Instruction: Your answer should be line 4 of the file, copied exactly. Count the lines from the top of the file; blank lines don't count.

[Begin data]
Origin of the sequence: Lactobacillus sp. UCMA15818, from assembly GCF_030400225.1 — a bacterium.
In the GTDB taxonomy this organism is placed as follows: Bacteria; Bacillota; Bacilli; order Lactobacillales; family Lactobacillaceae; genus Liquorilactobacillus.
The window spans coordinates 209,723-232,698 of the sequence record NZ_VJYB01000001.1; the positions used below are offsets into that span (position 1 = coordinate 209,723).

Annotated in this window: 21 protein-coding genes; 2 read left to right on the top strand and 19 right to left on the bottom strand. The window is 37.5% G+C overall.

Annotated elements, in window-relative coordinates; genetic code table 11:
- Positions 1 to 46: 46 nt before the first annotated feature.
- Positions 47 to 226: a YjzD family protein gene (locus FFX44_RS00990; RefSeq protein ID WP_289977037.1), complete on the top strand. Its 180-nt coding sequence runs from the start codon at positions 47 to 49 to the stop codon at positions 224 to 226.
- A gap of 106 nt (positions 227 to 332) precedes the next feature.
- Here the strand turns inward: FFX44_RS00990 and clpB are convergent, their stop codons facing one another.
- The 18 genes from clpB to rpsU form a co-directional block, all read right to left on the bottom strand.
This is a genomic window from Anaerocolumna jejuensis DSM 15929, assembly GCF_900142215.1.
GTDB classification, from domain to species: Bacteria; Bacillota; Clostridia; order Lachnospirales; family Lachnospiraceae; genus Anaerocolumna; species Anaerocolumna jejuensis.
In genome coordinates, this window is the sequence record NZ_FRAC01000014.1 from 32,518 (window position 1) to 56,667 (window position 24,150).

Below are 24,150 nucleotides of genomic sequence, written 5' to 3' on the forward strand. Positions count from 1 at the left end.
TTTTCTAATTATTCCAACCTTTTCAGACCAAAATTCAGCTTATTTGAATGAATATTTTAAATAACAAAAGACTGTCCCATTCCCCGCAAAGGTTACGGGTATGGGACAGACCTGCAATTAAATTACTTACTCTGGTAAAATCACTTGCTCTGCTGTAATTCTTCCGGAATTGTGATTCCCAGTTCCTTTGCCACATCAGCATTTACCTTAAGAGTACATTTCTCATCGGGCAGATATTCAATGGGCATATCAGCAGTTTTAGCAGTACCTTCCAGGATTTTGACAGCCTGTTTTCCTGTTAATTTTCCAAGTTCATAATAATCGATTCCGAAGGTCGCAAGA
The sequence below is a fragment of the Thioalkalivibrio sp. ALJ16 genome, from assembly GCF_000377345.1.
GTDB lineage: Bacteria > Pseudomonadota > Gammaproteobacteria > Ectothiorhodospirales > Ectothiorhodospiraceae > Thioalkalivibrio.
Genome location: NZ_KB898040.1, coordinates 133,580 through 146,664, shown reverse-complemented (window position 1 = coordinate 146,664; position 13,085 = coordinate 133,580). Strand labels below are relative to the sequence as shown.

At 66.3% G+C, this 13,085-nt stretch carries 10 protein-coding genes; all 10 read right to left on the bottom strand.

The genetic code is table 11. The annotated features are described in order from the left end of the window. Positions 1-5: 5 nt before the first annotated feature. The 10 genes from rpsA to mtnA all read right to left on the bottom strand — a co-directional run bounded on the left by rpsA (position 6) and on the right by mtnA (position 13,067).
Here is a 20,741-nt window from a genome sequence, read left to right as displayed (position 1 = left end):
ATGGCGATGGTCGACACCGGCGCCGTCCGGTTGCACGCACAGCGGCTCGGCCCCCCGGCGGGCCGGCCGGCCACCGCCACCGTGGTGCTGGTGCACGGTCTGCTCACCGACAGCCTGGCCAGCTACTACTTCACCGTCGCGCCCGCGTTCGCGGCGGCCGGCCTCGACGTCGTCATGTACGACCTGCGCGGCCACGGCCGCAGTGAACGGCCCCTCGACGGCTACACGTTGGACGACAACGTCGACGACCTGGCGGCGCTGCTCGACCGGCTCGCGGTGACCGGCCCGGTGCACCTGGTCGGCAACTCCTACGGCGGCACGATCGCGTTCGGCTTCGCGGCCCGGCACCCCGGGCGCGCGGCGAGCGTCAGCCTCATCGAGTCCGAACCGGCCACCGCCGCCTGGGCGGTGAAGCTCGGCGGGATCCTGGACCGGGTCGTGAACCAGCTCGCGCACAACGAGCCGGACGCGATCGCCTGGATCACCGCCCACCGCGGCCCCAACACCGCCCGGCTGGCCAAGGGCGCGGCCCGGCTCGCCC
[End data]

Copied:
Annotated in this window: 21 protein-coding genes; 2 read left to right on the top strand and 19 right to left on the bottom strand. The window is 37.5% G+C overall.